I don't have an MBA, but I have earned my SIlicon Valley MBA. Let me explain.
When I was a few years out of college, I considered going back to get an MBA. I liked working in the valley and knew that I wanted to spend my career in tech and ultimately around startups - at that point I had only worked for Apple. So I asked around to a lot of people I knew well and respected. People who I thought had been successful in their careers and whose path I wanted to learn from. Many of them had MBAs and some did not. I wanted to hear their perspectives on the value of a traditional MBA.
I distilled all the feedback I received into three primary benefits I, or anyone, would gain from pursuing a top-flight MBA : 1) building an extended network of contacts that I would know throughout my career, 2) if I wanted to make a switch to a different industry, finance, consulting, etc., then an MBA would give me the opportunity for a fresh-start, and 3) for a number of different professions, an MBA is a requirement and with it comes a step-up increase in both current compensation and the compensation trajectory that the person is on.
I knew that I wanted to stay in technology, so #2 wasn't relevant and I was already in the job that a graduating MBA would be trying to get so #3 wasn't important in my situation either. What I struggled with was the value of the network I could build. I got accepted to the MBA program I was interested in, but ultimately decided to start my first startup versus spending 2 years in grad-school. Seven years and three startups later when I was selling my third company, I realized that although I had not earned a traditional MBA, during my 4 years at Apple, I had earned my Silicon Valley MBA.
Being an entrepreneur is in my blood. My father is an entrepreneur and growing up I always knew that I wanted to start companies too. But my ultimate success as an entrepreneur would have been much more difficult, if not impossible, if not for the amazing people I worked with in my time at Apple. There are people I first met back at Apple that I still work with regularly to this day. One of the best things about the valley is that there are always at least a handful of companies that the best and brightest from around the world strive to work for. Apple was one of those companies then and is again now, but over that time there have been many, many more among them - Cisco, Netscape, eBay, Yahoo, Google, Facebook, Twitter, etc., etc.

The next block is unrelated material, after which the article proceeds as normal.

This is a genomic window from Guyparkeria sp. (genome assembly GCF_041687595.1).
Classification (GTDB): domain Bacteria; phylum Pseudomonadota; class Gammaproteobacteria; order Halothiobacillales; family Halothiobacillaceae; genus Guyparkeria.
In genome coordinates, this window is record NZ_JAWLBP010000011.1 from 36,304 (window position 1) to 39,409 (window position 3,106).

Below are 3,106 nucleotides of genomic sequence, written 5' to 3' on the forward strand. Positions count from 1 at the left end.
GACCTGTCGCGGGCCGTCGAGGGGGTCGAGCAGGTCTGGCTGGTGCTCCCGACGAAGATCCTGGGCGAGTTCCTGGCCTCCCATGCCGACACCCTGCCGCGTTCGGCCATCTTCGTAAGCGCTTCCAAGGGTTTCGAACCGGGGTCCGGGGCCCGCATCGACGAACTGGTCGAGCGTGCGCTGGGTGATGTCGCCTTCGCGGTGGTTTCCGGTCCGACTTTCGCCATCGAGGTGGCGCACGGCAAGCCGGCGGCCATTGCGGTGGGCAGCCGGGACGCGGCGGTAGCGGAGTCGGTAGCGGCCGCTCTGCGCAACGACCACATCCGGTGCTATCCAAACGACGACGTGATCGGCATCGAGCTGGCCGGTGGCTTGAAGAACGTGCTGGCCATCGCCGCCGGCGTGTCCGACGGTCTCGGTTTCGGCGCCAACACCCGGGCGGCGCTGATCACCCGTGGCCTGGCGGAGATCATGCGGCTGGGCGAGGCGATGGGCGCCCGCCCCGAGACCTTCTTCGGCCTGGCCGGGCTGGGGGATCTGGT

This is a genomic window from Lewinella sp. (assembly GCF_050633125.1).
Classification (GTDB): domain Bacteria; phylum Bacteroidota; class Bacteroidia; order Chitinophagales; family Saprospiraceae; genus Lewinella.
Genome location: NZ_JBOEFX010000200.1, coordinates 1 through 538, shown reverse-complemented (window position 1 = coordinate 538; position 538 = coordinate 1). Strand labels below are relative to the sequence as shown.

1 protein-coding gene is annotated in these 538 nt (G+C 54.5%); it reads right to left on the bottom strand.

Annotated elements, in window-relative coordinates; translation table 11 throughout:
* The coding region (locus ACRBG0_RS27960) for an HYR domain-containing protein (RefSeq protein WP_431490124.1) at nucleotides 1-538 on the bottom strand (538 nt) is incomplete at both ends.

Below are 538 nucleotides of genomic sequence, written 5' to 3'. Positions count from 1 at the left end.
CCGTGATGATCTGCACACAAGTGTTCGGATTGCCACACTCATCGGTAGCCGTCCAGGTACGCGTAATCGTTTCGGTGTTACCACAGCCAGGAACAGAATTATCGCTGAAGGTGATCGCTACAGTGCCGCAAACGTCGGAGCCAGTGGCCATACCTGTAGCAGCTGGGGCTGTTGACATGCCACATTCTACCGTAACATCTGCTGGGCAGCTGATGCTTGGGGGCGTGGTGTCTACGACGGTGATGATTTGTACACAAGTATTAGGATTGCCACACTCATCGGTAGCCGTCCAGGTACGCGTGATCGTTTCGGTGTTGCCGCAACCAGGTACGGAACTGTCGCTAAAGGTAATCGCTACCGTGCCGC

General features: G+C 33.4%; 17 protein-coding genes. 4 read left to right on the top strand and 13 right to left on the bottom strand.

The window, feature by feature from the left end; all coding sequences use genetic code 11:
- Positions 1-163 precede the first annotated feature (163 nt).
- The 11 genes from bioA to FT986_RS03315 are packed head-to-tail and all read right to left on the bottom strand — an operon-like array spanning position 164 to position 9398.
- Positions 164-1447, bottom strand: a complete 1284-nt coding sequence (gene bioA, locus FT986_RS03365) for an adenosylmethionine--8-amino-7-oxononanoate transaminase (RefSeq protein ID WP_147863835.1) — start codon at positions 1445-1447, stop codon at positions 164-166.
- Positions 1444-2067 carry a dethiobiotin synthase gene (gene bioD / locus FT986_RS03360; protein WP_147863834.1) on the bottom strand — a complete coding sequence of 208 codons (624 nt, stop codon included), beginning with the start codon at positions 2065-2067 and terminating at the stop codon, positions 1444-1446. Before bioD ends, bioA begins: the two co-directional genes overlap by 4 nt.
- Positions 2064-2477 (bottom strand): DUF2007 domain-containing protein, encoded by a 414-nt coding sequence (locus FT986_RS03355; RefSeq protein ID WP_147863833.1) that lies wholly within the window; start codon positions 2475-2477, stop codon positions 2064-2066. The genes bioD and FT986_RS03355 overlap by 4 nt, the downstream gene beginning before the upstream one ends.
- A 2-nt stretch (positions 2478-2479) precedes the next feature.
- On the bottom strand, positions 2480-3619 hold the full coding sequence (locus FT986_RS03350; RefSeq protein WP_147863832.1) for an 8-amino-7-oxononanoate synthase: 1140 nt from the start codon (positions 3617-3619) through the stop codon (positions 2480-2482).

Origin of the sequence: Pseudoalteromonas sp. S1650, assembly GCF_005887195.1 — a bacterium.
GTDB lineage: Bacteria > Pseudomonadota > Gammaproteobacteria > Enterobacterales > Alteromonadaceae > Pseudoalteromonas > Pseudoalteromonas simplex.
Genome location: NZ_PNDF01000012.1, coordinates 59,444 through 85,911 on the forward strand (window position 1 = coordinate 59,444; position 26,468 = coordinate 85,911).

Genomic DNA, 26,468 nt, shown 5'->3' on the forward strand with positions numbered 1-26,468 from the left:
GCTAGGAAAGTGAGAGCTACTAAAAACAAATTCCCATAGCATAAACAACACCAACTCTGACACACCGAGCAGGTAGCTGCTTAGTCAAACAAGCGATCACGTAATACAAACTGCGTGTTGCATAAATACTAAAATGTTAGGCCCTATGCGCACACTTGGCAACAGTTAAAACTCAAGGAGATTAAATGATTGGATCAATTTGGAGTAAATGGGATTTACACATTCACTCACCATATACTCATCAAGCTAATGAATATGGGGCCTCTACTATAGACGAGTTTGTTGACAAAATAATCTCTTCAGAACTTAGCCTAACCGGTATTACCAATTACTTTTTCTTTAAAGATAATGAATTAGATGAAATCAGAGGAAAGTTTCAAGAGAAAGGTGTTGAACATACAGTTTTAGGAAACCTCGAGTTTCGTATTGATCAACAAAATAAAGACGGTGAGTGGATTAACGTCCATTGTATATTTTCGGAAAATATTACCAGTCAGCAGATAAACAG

For anyone who loves tech and wants to make a career of working in the valley, I encourage them to first earn their Silicon Valley MBA. Go work for a company that is either already an institution, but hasn't lost the Magic (Yahoo and eBay fit into the latter category), or one that is on a clear trajectory to become one (Facebook and Twitter). Whether you have a traditional MBA or not, a Silicon Valley MBA will pay dividends throughout your career. Not only will you build your network, learn a ton, and most likely have a blast while doing it, you also have more opportunity for upside than you may realize.
I've been giving people this advice for years, but I used to couple it with: "the real upside is probably gone, but at least you'll be building personal equity for the future." I told that to a former HBS-MBA grad friend who in 2003 was trying to decide between an offer at an early stage startup and an offer at Google. I told her to take the Google offer because it was the best way for her to earn her Silicon Valley MBA, but, I cautioned her not to do it for the upside in Google stock because that game had probably mostly been played out. Happily for her I was only half-right.